By Brian Lee, Client Associate
Do you remember the last in-person networking event you went to before the pandemic?
I can’t – it feels like a lifetime ago.
But while these once common after-work activities are on hold for the time being, businesses still need to find ways to meet potential customers and clients.
In many ways, LinkedIn has filled this void. In the last six months, it’s become more than just an online resume for businesses and their employees. It’s a space to make genuine connections with stakeholders.
Here are some quick tips for businesses to start building their LinkedIn presence from the ground up.
1. Invite personal connections to follow your company page.
On LinkedIn, page admins can invite personal connections to follow their company’s page. This relatively quick step can have a big impact on getting the page off the ground. But rather than inviting each of your personal connections, focus on close colleagues and people you have relationships with, as they will be most likely to take action.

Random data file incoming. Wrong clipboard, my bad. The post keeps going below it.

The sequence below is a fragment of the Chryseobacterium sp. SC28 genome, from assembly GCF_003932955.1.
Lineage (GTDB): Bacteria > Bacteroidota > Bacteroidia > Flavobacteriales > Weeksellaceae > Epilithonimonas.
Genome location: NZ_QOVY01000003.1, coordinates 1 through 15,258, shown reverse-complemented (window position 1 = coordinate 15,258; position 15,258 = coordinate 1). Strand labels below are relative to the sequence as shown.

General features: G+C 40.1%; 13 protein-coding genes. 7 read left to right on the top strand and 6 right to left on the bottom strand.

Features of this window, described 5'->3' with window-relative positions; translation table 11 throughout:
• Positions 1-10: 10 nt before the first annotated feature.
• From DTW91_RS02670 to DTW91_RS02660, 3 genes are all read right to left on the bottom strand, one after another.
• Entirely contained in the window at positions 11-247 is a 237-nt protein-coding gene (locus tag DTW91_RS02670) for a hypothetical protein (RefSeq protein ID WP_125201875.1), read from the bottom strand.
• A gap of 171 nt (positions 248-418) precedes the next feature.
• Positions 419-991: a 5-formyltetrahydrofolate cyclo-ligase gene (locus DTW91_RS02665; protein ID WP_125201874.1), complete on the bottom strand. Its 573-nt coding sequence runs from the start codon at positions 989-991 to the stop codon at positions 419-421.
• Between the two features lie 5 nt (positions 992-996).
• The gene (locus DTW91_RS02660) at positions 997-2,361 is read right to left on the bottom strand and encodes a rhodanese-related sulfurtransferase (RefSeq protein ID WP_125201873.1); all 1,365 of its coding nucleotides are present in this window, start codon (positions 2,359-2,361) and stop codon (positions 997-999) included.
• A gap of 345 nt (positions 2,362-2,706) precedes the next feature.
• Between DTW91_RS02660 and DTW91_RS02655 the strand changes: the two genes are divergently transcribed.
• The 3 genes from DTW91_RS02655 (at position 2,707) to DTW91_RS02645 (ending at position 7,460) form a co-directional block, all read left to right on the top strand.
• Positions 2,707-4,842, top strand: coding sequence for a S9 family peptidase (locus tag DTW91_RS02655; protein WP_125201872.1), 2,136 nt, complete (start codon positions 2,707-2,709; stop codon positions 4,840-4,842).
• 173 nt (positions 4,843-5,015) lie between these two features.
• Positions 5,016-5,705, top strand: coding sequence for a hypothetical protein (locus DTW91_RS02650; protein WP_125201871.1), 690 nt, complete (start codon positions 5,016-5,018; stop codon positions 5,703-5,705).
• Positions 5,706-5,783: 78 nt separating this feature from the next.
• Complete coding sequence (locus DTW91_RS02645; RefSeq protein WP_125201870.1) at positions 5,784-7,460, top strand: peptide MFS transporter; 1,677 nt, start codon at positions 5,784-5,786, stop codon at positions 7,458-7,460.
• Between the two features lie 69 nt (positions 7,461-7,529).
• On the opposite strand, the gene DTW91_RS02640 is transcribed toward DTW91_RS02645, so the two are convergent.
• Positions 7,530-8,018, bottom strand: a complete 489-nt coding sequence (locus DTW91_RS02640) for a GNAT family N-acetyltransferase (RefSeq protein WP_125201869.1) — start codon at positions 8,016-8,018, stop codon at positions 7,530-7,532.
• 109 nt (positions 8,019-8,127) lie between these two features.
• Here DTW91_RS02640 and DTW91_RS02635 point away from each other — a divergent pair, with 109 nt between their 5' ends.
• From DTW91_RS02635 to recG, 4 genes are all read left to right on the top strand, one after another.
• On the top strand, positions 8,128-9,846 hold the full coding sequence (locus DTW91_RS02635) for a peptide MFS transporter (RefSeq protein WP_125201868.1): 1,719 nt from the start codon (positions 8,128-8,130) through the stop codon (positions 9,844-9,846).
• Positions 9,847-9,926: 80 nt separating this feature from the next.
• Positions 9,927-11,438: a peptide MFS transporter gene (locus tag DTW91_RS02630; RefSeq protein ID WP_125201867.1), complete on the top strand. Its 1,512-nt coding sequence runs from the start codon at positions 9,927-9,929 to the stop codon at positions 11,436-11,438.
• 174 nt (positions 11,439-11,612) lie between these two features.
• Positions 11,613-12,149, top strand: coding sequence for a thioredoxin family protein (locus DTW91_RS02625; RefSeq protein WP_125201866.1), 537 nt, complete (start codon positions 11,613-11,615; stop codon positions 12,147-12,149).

2. Begin by posting only a few times per week.
Posting frequently is important to generating consistent traffic – but it’s equally important not to overdo it. Quality is more important than quantity, and each post should have a deliberate purpose. Sharing a combination of evergreen and topical content is key to keeping the page interesting, engaging and relevant.
3. Incorporate hashtags and tag other LinkedIn users and pages when appropriate.
Including the right industry hashtags will expand your page’s reach, making your posts visible to users who follow those hashtags and helping content gain traction. Tagging other relevant users and pages is also a solid method to build connections with colleagues and other important industry leaders and organizations.
4. From your personal profile, join professional groups and follow the pages of relevant organizations.
With in-person networking events not possible for the time being, this is a good way for business owners to start making meaningful online connections. For example, many chambers of commerce have a LinkedIn presence, offering opportunities to engage with their content and fellow members. Many universities also have alumni pages and professional groups for networking.